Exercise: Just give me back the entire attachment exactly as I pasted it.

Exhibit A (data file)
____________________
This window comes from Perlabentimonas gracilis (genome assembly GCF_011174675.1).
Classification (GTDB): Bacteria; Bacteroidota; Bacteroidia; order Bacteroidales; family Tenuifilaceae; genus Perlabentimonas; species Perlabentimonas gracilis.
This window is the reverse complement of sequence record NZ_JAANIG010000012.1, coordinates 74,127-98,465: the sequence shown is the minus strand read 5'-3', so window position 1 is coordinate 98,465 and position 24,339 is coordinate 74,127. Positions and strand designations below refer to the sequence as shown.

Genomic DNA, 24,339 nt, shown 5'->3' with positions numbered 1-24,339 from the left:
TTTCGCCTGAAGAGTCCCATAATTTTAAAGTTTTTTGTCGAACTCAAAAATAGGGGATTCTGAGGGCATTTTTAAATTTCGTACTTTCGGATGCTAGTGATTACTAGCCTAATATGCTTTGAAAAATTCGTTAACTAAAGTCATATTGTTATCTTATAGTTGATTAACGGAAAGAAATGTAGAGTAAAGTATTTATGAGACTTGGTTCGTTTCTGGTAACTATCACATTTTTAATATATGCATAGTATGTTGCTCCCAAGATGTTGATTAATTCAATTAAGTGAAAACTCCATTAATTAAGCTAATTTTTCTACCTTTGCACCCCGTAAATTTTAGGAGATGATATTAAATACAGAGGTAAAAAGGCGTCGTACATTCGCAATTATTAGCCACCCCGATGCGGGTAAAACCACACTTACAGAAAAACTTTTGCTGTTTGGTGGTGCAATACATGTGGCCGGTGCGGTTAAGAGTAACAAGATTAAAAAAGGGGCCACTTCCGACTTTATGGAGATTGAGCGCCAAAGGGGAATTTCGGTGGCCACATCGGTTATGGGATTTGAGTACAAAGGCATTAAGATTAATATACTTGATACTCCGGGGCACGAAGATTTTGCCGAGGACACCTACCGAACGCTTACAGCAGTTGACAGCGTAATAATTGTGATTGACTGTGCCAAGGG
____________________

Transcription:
This window comes from Perlabentimonas gracilis (genome assembly GCF_011174675.1).
Classification (GTDB): Bacteria; Bacteroidota; Bacteroidia; order Bacteroidales; family Tenuifilaceae; genus Perlabentimonas; species Perlabentimonas gracilis.
This window is the reverse complement of sequence record NZ_JAANIG010000012.1, coordinates 74,127-98,465: the sequence shown is the minus strand read 5'-3', so window position 1 is coordinate 98,465 and position 24,339 is coordinate 74,127. Positions and strand designations below refer to the sequence as shown.

Genomic DNA, 24,339 nt, shown 5'->3' with positions numbered 1-24,339 from the left:
TTTCGCCTGAAGAGTCCCATAATTTTAAAGTTTTTTGTCGAACTCAAAAATAGGGGATTCTGAGGGCATTTTTAAATTTCGTACTTTCGGATGCTAGTGATTACTAGCCTAATATGCTTTGAAAAATTCGTTAACTAAAGTCATATTGTTATCTTATAGTTGATTAACGGAAAGAAATGTAGAGTAAAGTATTTATGAGACTTGGTTCGTTTCTGGTAACTATCACATTTTTAATATATGCATAGTATGTTGCTCCCAAGATGTTGATTAATTCAATTAAGTGAAAACTCCATTAATTAAGCTAATTTTTCTACCTTTGCACCCCGTAAATTTTAGGAGATGATATTAAATACAGAGGTAAAAAGGCGTCGTACATTCGCAATTATTAGCCACCCCGATGCGGGTAAAACCACACTTACAGAAAAACTTTTGCTGTTTGGTGGTGCAATACATGTGGCCGGTGCGGTTAAGAGTAACAAGATTAAAAAAGGGGCCACTTCCGACTTTATGGAGATTGAGCGCCAAAGGGGAATTTCGGTGGCCACATCGGTTATGGGATTTGAGTACAAAGGCATTAAGATTAATATACTTGATACTCCGGGGCACGAAGATTTTGCCGAGGACACCTACCGAACGCTTACAGCAGTTGACAGCGTAATAATTGTGATTGACTGTGCCAAGGG